3. What was your least expensive manga? The manga I got for free as gifts, obviously! But sticking to manga I paid for myself… Well, I actually bought the two volumes of The Flower of the Deep Sleep off the Amazon Marketplace for only a cent each, but I still had to pay shipping on them, so they ended up being $4 each. Still a pretty good deal, though not amazing. Hmm, I vaguely recall paying a dollar (or maybe $2?) for a manga on clearance at Half-Price Books, but I’m not sure which one it was… Call Me Princess, maybe? Yeah, I think that was the one. It’s something I probably would have never picked up unless it was that cheap. (Just checked the price tag that’s still on it — $2.49, but I still don’t think I paid that much for it.)

    4. What is the most boring manga you own? Miyuki-chan in Wonderland — pure fanservice, and not even that sexy. Still, it was CLAMP, so…

    5. What is your favorite manga series? Fruits Basket! Although if NANA was ever completed, it might knock FB from the top spot.

    6. What is the most relatable manga series you own? Kimi ni Todoke, definitely. I identify with Sawako like “woah”!

    7. What is one manga you own that is based off an anime? As in the anime came first? Umm… I don’t think I have any. I guess the closest would be Story of Saiunkoku, since the anime and manga were both based off the original light novels. (And I’m pretty sure the anime came before the manga.)

    8. What is your rarest manga? Well, I don’t know about rare in the general sense, but one of the most difficult volumes for me to find was Name of the Flower, Vol. 1, since I had the misfortune to order it right before CMX went out of business. I searched for around eight months for a decently priced used copy. And I still don’t own print copies of Red River Vols. 15-17, but I have digital copies, which is good enough. (If I found those print copies for really cheap, I’d probably pick them up, but I’m not going out of my way to search for them.)

    9. What is the most reprinted manga you own? I have no idea, really. I guess if you interpret the question to mean which had the most editions, then Sailor Moon might count: chapters in Mixxzine/Smile, Chix Comics editions (the single-chapter floppies), the Tokyopop graphic novels, and the new Kodansha graphic novels. (And I actually own most of those.)

    10. What is the most popular manga you own? I imagine it’s either Fruits Basket or Death Note, depending on which demographic you’re talking about.

    11. What is the most damaged manga you own? No question, the Tokyopop GNs of Sailor Moon. I’ve got pages falling out of a few of those.

    12. Which manga has the most amazing art? I’d say A Bride’s Story has the most amazing art in a technical sense — Emma from the same mangaka is really beautiful as well — but my heart really lies with Yuu Watase’s style. CLAMP is no slouch themselves, especially when Mokona’s the lead artist, like in Card Captor Sakura and Magic Knight Rayearth.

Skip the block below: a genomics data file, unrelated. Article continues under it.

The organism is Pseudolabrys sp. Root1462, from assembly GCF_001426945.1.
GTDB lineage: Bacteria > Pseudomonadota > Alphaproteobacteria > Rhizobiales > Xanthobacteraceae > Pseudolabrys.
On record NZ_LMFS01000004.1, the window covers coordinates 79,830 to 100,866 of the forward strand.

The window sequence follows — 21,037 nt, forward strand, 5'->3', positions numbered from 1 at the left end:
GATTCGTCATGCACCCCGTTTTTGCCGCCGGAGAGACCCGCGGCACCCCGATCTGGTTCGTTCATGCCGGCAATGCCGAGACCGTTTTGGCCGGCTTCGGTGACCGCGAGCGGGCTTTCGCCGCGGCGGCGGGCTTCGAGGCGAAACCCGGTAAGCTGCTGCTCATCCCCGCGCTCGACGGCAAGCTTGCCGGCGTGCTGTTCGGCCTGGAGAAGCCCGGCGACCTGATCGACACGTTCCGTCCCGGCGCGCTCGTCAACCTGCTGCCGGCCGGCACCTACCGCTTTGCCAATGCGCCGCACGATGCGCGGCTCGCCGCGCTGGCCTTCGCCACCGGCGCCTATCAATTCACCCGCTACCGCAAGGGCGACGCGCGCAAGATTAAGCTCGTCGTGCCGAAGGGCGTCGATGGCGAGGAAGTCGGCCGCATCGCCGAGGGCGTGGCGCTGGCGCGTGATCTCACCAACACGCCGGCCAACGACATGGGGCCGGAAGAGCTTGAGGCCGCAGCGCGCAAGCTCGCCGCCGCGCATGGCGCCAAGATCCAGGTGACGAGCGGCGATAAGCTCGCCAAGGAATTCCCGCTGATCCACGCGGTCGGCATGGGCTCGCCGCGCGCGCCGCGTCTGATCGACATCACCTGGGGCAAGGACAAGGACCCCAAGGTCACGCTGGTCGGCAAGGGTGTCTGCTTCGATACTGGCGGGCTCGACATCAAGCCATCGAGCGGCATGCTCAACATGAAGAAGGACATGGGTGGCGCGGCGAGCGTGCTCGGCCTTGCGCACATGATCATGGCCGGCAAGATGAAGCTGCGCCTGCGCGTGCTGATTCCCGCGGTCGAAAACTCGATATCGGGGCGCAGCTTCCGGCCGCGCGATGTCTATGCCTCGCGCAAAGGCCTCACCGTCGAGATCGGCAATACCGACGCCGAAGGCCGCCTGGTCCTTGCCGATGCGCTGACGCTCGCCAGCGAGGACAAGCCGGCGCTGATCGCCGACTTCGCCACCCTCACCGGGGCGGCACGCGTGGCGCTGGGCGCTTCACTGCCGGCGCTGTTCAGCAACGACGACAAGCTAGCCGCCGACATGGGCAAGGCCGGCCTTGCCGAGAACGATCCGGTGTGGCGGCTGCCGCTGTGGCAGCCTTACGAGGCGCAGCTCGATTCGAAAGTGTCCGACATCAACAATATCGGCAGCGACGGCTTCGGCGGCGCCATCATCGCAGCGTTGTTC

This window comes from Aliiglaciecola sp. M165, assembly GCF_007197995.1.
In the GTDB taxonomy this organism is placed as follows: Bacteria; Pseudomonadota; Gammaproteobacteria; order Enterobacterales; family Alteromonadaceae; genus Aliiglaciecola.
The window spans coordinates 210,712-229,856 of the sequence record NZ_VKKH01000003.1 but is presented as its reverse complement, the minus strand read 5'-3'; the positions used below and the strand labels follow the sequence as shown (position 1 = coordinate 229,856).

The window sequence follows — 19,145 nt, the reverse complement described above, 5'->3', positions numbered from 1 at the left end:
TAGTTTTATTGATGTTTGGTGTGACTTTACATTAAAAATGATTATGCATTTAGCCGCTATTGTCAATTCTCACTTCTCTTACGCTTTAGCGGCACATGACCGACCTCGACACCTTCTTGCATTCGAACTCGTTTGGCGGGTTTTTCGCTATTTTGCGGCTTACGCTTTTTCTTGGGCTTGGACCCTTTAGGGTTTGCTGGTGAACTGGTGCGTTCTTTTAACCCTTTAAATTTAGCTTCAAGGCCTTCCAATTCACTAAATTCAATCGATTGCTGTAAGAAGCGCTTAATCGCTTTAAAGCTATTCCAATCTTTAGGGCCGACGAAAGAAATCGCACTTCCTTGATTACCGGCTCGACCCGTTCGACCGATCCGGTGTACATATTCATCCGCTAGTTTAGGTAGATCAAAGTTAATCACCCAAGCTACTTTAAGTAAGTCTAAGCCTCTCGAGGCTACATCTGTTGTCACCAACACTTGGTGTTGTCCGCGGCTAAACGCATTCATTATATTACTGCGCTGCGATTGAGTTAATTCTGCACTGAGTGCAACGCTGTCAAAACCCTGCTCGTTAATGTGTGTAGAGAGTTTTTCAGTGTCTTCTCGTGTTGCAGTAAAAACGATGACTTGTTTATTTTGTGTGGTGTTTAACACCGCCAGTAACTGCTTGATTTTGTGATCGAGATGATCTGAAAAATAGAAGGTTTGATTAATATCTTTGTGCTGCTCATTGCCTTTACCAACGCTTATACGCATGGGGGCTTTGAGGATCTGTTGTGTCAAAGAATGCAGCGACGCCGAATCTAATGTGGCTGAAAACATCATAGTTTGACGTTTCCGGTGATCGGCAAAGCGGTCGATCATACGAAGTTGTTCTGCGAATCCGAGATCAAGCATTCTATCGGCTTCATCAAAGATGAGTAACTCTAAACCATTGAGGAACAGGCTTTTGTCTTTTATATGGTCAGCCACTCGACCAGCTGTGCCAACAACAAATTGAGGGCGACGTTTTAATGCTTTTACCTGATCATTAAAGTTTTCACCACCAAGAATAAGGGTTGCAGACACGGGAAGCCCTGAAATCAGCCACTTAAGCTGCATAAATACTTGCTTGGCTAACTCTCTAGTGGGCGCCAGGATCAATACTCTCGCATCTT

13. What is the oldest published manga that you own? Well, I know that Sailor Moon was the first manga I bought, but I don’t think it’s the oldest published, especially if going by when it first came out in Japan. Looking at the dates at MyAnimeList and Anime News Network, it looks like the oldest would be Let’s Stay Together Forever, which came out in 1989. (Have no clue about American publishing dates.)

    14. What is the newest published manga you own? Looks like Vol. 3 of Yukarism. (This time, talking about what was released in the U.S.)

    15. What are some of the most recent manga you have purchased? The aforementioned Yukarism Vol. 3, Meteor Prince Vols. 1 & 2, Utsabora omnibus, Skip-Beat! omnibus (with Vols. 31-33), Arata: The Legend Vols. 21 & 22… Those are the ones that I remember off the top of my head.

    • Ash Brown says

      Oh, Nana! Such a fantastic series. I’d love to see it completed one day. Also, I really need to get around to reading Red River. I have a feeling it’s a series that I would like. And now that it’s available digitally, I don’t have the excuse that it’s out-of-print and hard to find. (Though I do prefer reading in print.) Thanks for playing along! I enjoyed reading through your list and comments. ^_^

  4. your cat scratched berserk ?kill the cat immediately.

    • Ash Brown says

      Stupid really doesn’t have any sense of self-preservation; I’m pretty sure it’s a fluke that the cat’s managed to survive this long. And he certainly doesn’t help his case when he messes with my books.


  1. […] My Week in Manga feature, of course) was something a little different: I was tagged in a game of manga tag, so I had an excuse to talk a bit about my collection. It was fun, so I hope others found it […]

  2. […] I was tagged by Ash Brown of the Experiments in Manga blog to join in the game of Manga Tag that been making the rounds of manga blogs and vlogs. I thought it […]

  3. […] around that you are supposed to respond to based on your own collection. I first saw it posted on Experiments in Manga, but it’s been featured on other sites and videos like The Manga Test Drive, Organization […]

  4. […] around that you are supposed to respond to based on your own collection. I first saw it posted on Experiments in Manga, but it’s been featured on other sites and videos like The Manga Test Drive, Organization […]

Speak Your Mind

This site uses Akismet to reduce spam. Learn how your comment data is processed.